Petela: Farias is a top Brazilian prospect with a 14-2 record in MMA. He has finished his opponent in all of his victories, which includes 10 submissions and four knockouts. Surging UFC fighter Johnny Walker fell victim to a rear-naked choke when he and Farias met in 2015. The young Farias, 26, is riding a six-fight winning streak going into his debut with the UFC in Prague. He combines elite Brazilian Jiu-Jitsu with explosive striking and above-average wrestling, a combination that, as it matures, will guide him toward the top of the light heavyweight division. He will be ranked in the single digits for quite some time.

Farias stepped up on short notice after an injury to Darko Stošić and will take on Magomed Ankalaev on the main card. Ankalaev is a Master of Sport in sambo from Dagestan whose sole blemish on his 11-1 record is a last-second submission loss to Paul Craig by triangle choke in his UFC debut. Between the Brazilian’s BJJ and Ankalaev’s sambo background, this should be a closely contested fight that takes place almost entirely on the canvas and results in Farias having his hand raised with his first career decision victory.

Huntemann: Alvarez is ranked as the No. 1 Western European pro lightweight by the fine folks over at Tapology, which I guess counts for something. More to the point, he has only lost once in his 16-fight career. The majority of his wins have come by finish, specifically by some kind of choke. He is facing a fellow one-loss fighter in the 17-1 Damir Ismagulov, and we all know what fighters from that part of the world — Kazakhstan, to be exact — are like. Alvarez has a chance to make an emphatic statement in his first UFC fight, and I reckon that is something you should pay attention to.

Which fight is the sleeper match-up on this card?

Huntemann: Let’s stick with Joel Alvarez and Damir Ismagulov. They have a combined 34 pro fights between them, and only a combined two losses. What does this tell us? Well, the dudes know how to fight and how to win. Isn’t that what we all really want from MMA, at its essence?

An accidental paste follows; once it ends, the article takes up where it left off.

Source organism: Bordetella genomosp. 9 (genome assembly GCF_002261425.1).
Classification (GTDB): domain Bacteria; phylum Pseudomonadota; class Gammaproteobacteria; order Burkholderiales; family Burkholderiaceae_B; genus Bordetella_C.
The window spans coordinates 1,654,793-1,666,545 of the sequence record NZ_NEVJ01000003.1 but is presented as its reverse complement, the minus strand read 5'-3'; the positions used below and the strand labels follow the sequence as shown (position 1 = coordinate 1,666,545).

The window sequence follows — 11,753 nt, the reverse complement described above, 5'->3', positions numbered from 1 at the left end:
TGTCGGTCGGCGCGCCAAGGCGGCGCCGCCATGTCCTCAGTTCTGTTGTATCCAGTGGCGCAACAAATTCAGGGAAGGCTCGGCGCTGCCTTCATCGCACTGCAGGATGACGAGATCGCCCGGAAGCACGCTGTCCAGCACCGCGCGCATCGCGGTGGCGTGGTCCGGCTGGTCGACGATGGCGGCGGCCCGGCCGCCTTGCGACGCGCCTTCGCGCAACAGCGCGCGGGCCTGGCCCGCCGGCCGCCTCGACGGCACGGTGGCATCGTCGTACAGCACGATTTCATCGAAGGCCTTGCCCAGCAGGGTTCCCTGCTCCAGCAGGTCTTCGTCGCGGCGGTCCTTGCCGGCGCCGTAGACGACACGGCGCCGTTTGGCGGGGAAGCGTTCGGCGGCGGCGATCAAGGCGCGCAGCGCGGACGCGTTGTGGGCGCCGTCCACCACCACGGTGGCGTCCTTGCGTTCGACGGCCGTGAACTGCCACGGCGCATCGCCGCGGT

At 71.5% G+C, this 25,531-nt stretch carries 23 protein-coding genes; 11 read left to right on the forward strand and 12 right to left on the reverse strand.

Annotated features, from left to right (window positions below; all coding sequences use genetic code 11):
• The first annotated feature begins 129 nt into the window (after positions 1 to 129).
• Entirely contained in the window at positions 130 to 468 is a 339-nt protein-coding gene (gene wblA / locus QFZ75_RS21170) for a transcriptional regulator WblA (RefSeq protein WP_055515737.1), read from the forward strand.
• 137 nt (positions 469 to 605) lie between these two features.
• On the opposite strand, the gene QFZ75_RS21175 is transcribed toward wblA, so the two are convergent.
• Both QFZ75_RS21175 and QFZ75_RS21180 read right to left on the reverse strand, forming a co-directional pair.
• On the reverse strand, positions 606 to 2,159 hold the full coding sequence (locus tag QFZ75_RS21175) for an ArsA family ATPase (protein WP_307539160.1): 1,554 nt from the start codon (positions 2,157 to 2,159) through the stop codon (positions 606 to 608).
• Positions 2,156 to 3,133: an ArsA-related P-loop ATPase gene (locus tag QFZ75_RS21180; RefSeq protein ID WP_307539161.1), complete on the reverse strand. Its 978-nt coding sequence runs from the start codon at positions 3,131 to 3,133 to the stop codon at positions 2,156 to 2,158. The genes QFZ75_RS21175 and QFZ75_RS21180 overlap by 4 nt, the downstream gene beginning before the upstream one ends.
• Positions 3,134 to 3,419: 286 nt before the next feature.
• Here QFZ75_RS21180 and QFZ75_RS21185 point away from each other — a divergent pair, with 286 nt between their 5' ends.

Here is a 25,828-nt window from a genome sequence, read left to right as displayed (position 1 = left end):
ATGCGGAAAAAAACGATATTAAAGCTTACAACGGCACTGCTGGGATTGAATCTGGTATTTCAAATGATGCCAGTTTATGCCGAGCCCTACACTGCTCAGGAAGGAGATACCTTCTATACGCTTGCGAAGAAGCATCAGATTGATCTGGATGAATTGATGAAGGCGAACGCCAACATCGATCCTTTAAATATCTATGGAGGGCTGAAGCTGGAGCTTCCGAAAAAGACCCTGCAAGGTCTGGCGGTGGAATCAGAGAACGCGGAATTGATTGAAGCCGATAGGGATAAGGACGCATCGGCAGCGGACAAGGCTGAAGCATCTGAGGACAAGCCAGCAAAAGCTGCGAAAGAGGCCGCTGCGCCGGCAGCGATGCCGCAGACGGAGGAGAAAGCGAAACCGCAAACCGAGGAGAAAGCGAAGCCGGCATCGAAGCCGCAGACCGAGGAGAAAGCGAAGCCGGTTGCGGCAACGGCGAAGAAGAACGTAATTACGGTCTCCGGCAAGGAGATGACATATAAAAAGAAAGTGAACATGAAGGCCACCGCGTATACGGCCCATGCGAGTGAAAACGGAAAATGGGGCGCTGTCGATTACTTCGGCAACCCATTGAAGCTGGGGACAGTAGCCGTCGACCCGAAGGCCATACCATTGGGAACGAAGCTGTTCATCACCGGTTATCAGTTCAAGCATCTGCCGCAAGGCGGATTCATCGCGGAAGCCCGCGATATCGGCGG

Petela: Rustam Khabilov and Carlos Diego Ferreira. Khabilov is riding a six-fight winning streak, but his last fight against Kajan Johnson was close and the nod could have gone to Johnson. Ferreira has won three straight, including a decision over Olivier Aubin-Mercier and a pair of knockouts over Jared Gordon and Kyle Nelson. Khabilov is a former world champion in combat sambo, and Ferreira is a third-degree black belt in Brazilian Jiu-Jitsu, so their clash of grappling should make this one an entertaining fight from bell to bell.



Pair this card with…

Petela: As a person with primarily Polish ancestry, I will be watching these fights with my dad and showing my support for Jan Błachowicz with the beer that completes any Petela family get together: Zywiec. The main card starts at 11 a.m. ET, so I’ll be having a Polish breakfast of Kishka, which is delicious (although I don’t exactly know what it is made of, and I don’t think I want to know). Even if Błachowicz is unsuccessful, my dad and I will have done our part and probably both need a long afternoon nap at the conclusion of the event.

Huntemann: Aw, there is nothing like father-son bonding over Saturday-afternoon MMA filler. Make sure you keep your smartphone, tablet or mobile device of your choosing handy as well while watching this card. Outside of a few familiar faces, I reckon you will need to do plenty of Googling (is that an actual word?) to figure out who many of these fighters are.

Fight Picks

Fight Petela’s Pick Huntemann’s Pick
Main Card (ESPN+, 2 p.m. ET)
LHW: Jan Błachowicz vs. Thiago Santos Błachowicz Santos
HW: Stefan Struve vs. Marcos Rogério de Lima Struve Struve
LHW: Gian Villante vs. Michał Oleksiejczuk Villante Villante
Women’s FlyW: Liz Carmouche vs. Lucie Pudilová Carmouche Carmouche
BW: John Dodson vs. Petr Yan Yan Yan
LHW: Magomed Ankalaev vs. Klidson Farias Farias Ankalev
Preliminary Card (ESPN2, 11 a.m. ET)
Women’s FlyW: Gillian Robertson vs. Veronica Macedo Macedo Macedo
WW: Carlo Pedersoli vs. Dwight Grant Pedersoli Pedersoli
LW: Damir Hadžović vs. Polo Reyes Hadžović Reyes
WW: Michel Prazeres vs. Ismael Naurdiev Naurdiev Prazeres
FW: Daniel Teymur vs. Chris Fishgold Teymur Teymur
LW: Rustam Khabilov vs. Carlos Diego Ferreira Khabilov Khabilov
LW: Damir Ismagulov vs. Joel Alvarez Ismagulov Alvarez